picosat alternatives and similar packages
Based on the "Logic" category.
Alternatively, view picosat alternatives based on common mentions on social networks and blogs.

tamarinprover
Main source code repository of the Tamarin prover for security protocol verification. 
atphaskell
Haskell version of the code from "Handbook of Practical Logic and Automated Reasoning" 
logicclasses
Framework for propositional and first order logic, theorem proving 
obdd
pure Haskell implementation of reduced ordered binary decision diagrams 
structuralinduction
SII: Structural Induction Instantiator over any strictlypositive algebraic data type. 
g4ipprover
Theorem prover for intuitionistic propositional logic, fork of github.com/cacay/G4ip 
tpdb
parser and prettyprinter for TPDB syntax (termination problem data base) 
haskholcore
The core logical system of the HaskHOL theorem prover. See haskhol.org for more details.
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README
Haskell PicoSAT
haskellpicosat are Haskell bindings to the PicoSAT solver, written in C. It reads in clauses in CNF ( ConjunctiveNormal Form ) and returns a solution which satisfies the clauses.
The most notable distinction of this binding is that the SAT solver library is included with the cabal package so you shouldn't need to install anything but this package to get going. It's also notably faster than a pure Haskell solution at solving very large constraint problems.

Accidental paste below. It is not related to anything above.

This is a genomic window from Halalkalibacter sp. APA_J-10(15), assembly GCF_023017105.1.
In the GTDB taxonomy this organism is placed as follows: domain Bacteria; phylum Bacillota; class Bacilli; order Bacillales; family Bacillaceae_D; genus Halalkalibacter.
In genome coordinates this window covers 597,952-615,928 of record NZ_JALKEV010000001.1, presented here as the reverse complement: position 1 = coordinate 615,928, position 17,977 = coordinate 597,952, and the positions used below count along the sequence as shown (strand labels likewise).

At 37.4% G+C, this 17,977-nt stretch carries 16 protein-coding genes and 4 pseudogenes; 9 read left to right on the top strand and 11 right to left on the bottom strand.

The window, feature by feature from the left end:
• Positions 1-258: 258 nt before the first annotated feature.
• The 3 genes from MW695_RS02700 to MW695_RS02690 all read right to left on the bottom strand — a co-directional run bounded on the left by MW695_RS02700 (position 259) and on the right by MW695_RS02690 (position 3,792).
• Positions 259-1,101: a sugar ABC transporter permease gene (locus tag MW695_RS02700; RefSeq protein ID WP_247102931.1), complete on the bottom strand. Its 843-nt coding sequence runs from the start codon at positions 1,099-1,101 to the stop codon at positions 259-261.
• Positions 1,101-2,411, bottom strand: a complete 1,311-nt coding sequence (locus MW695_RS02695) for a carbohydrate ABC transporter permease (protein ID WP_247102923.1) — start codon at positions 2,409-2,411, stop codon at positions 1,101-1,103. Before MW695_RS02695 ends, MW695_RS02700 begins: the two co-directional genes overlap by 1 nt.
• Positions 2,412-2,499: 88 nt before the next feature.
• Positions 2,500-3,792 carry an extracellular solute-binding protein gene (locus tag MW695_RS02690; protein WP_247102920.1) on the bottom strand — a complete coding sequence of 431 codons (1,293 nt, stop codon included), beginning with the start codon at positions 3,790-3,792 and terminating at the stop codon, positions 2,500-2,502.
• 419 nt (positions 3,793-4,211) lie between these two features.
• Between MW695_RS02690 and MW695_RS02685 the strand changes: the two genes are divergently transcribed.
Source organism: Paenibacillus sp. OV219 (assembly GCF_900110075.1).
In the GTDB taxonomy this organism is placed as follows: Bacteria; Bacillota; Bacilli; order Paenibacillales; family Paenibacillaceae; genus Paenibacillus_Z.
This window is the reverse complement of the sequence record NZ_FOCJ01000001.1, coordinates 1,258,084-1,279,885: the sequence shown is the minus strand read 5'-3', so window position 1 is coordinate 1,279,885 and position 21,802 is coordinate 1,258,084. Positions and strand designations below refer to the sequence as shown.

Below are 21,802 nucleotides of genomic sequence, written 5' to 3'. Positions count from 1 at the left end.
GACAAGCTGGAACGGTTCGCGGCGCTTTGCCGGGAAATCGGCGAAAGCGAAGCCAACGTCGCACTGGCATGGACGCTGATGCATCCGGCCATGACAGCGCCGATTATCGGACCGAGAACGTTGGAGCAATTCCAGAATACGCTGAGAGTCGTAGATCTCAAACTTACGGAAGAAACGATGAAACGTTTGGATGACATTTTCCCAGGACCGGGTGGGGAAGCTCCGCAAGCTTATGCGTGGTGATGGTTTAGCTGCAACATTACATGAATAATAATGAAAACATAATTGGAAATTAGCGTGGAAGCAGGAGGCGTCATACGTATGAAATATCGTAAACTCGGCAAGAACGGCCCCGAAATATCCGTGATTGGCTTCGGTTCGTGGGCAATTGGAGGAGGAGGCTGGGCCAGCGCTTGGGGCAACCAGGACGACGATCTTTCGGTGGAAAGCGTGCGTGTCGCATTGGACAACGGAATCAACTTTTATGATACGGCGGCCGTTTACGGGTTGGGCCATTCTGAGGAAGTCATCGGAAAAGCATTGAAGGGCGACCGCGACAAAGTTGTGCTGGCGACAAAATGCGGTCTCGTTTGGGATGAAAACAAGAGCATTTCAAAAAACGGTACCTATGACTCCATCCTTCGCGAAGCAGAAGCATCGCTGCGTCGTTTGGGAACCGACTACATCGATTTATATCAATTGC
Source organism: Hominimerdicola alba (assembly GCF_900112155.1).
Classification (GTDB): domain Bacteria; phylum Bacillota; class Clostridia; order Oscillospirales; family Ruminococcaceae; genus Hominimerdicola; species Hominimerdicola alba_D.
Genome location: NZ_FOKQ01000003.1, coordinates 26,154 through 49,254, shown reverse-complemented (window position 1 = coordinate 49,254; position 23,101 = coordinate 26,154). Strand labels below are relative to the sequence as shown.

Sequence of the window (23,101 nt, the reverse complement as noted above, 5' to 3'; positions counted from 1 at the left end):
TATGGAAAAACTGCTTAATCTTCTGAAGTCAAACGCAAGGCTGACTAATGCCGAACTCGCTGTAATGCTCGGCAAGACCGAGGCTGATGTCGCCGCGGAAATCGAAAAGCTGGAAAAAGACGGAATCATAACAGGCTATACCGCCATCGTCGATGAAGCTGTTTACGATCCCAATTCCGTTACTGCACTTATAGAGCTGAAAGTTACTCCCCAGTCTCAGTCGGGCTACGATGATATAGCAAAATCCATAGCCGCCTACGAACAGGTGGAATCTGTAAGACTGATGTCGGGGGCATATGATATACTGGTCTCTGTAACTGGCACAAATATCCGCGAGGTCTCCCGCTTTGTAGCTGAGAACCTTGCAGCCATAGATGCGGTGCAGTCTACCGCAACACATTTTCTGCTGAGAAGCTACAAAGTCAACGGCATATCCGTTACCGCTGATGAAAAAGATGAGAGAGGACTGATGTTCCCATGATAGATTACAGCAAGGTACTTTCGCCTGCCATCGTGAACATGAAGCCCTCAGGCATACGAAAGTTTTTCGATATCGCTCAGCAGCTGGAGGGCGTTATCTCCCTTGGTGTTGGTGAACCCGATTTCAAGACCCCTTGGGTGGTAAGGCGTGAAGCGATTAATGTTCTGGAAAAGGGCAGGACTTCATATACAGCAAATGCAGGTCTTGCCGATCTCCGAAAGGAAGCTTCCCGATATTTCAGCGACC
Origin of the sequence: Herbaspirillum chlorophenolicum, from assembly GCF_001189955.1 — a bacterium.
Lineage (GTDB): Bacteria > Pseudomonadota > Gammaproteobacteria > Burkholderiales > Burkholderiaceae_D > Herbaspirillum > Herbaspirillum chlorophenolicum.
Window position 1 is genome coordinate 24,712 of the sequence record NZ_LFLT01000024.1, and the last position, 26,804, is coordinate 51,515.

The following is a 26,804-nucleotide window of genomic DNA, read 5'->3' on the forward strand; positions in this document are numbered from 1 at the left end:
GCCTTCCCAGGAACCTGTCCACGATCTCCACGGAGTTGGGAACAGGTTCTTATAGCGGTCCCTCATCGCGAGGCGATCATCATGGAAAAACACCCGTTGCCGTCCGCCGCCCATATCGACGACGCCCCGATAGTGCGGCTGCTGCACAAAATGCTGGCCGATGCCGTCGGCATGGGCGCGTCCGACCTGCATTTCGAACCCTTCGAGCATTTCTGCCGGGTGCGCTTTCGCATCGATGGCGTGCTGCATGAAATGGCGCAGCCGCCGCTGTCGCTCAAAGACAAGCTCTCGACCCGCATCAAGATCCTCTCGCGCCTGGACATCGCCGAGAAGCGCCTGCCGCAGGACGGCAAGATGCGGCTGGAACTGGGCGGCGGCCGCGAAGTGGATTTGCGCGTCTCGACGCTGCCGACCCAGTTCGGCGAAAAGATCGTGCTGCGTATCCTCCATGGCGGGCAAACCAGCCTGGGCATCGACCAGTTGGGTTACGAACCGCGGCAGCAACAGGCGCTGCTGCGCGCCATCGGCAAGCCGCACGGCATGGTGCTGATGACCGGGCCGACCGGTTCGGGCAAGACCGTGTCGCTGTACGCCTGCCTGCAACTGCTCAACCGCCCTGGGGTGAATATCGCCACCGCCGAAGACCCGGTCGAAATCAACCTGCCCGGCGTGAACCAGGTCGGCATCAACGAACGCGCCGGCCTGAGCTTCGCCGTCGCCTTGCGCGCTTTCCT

Installing
$ cabal install picosat
Usage
If we have a table of variables representing logical statements we can enumerate them with integers.
A 1
B 2
C 3
D 4
E 5
F 6
Then the clause can be written as sequences of positive integers (assertion) and negative integers (negation):
(A v ¬B v C)
1 2 3 0
(B v D v E)
2 4 5 0
(D V F)
4 6 0
Solutions to a statement of the form:
(A v ¬B v C) ∧ (B v D v E) ∧ (D v F)
Can be written as zeroterminated lists of integers:
1 2 3 0
2 4 5 0
4 6 0
To use the Haskell bindings simply pass a list of clauses to
the solve
function, this will return either the solution or
Unsatisfiable
or Unknown
.
import Picosat
main :: IO [Int]
main = do
solve [[1, 2, 3], [2,4,5], [4,6]]
 Solution [1,2,3,4,5,6]
The solution given we can interpret as:
1 A
2 ¬B
3 C
4 D
5 E
6 F
To generate all possible solutions we repeatedly feed the negated solution to the solver yielding which is
implemented with the solveAll
function which yields a sequence of solutions.
import Picosat
main :: IO [Int]
main = solveAll [[1,2]]
 [Solution [1,2],Solution [1,2],Solution [1,2]]
For a more complicated example a Sudoku solver is included as an example.
License
PicoSAT itself is included and is also licensed the MIT license. Copyright (c) 2006  2012, Armin Biere, Johannes Kepler University.
Released under the MIT License. Copyright (c) 20132020, Stephen Diehl
*Note that all licence references and agreements mentioned in the picosat README section above
are relevant to that project's source code only.